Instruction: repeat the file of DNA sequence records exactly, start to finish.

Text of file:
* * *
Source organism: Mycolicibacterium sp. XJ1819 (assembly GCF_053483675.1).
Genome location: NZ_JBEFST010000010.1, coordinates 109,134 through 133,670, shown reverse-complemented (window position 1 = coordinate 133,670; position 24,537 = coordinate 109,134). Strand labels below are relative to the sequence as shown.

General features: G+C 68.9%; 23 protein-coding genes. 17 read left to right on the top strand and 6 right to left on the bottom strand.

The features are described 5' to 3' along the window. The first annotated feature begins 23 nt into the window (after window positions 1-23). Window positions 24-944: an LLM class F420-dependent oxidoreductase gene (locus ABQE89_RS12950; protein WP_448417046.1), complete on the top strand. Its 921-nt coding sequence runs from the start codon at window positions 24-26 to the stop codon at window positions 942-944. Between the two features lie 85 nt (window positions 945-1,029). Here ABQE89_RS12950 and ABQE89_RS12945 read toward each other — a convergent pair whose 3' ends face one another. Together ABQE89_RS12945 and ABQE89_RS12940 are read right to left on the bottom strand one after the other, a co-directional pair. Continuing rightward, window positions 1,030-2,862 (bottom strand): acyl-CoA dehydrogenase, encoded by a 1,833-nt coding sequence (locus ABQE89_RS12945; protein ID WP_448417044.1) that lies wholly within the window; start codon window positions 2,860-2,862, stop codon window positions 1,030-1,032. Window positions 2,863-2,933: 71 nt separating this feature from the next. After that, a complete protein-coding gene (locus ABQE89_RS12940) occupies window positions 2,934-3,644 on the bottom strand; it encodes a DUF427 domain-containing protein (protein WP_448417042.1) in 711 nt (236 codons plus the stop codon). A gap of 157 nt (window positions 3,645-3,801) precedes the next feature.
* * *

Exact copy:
Source organism: Mycolicibacterium sp. XJ1819 (assembly GCF_053483675.1).
Genome location: NZ_JBEFST010000010.1, coordinates 109,134 through 133,670, shown reverse-complemented (window position 1 = coordinate 133,670; position 24,537 = coordinate 109,134). Strand labels below are relative to the sequence as shown.

General features: G+C 68.9%; 23 protein-coding genes. 17 read left to right on the top strand and 6 right to left on the bottom strand.

The features are described 5' to 3' along the window. The first annotated feature begins 23 nt into the window (after window positions 1-23). Window positions 24-944: an LLM class F420-dependent oxidoreductase gene (locus ABQE89_RS12950; protein WP_448417046.1), complete on the top strand. Its 921-nt coding sequence runs from the start codon at window positions 24-26 to the stop codon at window positions 942-944. Between the two features lie 85 nt (window positions 945-1,029). Here ABQE89_RS12950 and ABQE89_RS12945 read toward each other — a convergent pair whose 3' ends face one another. Together ABQE89_RS12945 and ABQE89_RS12940 are read right to left on the bottom strand one after the other, a co-directional pair. Continuing rightward, window positions 1,030-2,862 (bottom strand): acyl-CoA dehydrogenase, encoded by a 1,833-nt coding sequence (locus ABQE89_RS12945; protein ID WP_448417044.1) that lies wholly within the window; start codon window positions 2,860-2,862, stop codon window positions 1,030-1,032. Window positions 2,863-2,933: 71 nt separating this feature from the next. After that, a complete protein-coding gene (locus ABQE89_RS12940) occupies window positions 2,934-3,644 on the bottom strand; it encodes a DUF427 domain-containing protein (protein WP_448417042.1) in 711 nt (236 codons plus the stop codon). A gap of 157 nt (window positions 3,645-3,801) precedes the next feature.